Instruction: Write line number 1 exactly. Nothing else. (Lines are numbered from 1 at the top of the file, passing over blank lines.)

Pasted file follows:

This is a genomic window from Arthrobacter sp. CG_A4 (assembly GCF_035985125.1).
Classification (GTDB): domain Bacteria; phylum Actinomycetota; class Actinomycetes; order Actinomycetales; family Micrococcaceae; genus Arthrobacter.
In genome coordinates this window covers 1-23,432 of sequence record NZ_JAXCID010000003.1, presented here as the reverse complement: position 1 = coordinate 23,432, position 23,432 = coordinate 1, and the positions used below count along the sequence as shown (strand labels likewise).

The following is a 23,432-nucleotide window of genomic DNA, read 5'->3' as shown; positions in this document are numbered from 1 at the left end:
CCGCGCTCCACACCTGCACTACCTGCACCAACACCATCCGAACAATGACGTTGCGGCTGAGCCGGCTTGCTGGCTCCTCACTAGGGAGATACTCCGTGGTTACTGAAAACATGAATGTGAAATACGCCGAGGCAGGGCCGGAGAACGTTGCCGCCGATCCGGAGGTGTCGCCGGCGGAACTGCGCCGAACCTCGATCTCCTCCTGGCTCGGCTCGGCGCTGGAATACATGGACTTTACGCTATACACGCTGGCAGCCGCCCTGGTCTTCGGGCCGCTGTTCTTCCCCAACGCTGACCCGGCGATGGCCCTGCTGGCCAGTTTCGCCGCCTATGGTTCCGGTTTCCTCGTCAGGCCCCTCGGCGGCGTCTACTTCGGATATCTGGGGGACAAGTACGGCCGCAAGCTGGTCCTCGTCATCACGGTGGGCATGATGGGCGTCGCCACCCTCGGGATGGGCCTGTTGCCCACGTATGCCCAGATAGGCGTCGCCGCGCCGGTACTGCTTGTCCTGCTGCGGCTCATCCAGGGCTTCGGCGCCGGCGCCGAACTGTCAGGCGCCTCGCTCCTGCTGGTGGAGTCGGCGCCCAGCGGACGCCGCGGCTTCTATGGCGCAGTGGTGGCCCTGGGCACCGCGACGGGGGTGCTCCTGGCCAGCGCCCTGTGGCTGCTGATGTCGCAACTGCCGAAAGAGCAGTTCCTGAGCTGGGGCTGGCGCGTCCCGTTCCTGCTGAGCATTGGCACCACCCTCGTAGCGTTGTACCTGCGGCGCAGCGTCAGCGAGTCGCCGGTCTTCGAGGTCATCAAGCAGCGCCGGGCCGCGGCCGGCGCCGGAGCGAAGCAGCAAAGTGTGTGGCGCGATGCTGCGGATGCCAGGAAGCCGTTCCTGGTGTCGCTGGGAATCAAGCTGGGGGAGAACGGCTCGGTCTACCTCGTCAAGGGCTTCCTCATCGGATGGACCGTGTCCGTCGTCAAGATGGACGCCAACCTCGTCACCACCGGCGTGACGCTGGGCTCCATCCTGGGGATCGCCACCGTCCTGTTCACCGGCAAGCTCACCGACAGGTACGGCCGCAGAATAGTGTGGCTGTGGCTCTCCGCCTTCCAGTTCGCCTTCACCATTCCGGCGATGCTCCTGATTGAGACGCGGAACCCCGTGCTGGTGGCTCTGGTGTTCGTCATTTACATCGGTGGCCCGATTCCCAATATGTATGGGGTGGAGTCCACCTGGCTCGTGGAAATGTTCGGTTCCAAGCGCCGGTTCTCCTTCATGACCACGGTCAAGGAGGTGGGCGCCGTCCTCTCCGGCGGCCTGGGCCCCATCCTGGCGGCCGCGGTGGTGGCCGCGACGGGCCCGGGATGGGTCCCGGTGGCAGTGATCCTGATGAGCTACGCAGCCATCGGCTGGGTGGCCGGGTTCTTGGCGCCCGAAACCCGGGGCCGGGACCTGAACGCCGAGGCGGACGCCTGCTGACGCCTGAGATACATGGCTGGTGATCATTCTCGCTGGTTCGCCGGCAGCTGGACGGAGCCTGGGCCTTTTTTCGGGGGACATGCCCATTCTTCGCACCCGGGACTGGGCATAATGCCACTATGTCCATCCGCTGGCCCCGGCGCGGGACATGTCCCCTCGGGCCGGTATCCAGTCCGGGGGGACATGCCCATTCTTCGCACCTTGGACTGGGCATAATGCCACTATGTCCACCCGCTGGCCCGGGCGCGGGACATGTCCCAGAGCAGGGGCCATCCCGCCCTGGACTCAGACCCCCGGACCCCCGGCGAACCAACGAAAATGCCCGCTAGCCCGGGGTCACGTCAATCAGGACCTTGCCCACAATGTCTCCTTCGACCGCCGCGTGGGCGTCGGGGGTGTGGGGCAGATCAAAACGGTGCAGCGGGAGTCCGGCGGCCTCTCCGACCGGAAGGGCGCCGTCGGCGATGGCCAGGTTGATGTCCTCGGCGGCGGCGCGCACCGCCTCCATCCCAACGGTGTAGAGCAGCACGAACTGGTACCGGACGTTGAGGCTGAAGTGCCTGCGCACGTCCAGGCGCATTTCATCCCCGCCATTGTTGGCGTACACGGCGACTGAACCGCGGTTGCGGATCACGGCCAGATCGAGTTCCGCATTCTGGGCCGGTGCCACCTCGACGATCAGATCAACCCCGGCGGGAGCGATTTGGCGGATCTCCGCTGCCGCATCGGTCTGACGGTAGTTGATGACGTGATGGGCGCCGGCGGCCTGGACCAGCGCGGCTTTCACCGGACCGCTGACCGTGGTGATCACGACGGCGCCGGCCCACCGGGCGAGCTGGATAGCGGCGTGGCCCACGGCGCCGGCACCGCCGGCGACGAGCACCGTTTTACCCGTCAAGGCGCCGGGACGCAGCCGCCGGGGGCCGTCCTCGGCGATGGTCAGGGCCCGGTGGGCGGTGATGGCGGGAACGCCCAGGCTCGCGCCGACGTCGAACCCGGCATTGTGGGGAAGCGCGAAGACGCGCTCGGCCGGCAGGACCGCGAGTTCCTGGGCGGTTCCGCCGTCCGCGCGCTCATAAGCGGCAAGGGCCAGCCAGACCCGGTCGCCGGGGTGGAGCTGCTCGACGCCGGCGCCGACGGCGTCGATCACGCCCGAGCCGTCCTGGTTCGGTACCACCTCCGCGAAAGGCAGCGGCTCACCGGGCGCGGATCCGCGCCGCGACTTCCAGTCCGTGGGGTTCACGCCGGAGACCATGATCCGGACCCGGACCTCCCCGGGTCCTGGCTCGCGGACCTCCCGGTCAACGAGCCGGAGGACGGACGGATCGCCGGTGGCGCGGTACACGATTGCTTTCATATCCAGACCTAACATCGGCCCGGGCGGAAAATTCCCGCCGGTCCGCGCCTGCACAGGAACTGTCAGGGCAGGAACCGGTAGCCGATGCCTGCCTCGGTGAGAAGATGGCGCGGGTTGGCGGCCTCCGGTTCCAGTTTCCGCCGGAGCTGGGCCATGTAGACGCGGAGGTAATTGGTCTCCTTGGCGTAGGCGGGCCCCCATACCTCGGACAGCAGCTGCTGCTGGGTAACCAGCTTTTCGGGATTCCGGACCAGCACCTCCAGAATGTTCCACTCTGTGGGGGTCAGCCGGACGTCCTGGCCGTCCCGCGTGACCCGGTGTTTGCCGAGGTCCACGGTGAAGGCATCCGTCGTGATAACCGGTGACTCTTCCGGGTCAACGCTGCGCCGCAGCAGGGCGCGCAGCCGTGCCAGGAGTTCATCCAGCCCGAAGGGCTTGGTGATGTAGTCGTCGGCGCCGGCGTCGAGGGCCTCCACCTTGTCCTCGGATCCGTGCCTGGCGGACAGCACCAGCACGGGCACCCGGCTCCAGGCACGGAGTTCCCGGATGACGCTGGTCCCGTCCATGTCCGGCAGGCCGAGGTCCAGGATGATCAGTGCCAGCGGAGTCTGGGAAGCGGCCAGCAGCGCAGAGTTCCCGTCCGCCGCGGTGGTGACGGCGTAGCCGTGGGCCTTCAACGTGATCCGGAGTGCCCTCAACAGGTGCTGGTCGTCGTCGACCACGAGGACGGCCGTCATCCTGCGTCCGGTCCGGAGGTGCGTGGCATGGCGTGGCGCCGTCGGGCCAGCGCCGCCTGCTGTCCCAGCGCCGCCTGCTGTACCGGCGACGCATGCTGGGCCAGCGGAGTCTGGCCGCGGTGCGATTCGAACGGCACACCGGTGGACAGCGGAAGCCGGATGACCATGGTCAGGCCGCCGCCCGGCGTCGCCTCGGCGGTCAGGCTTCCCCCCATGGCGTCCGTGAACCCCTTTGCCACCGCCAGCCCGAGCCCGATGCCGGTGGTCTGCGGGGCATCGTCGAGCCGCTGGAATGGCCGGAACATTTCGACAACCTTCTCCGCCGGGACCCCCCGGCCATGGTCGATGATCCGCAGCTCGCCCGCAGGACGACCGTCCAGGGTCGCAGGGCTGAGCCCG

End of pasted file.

This is a genomic window from Arthrobacter sp. CG_A4 (assembly GCF_035985125.1).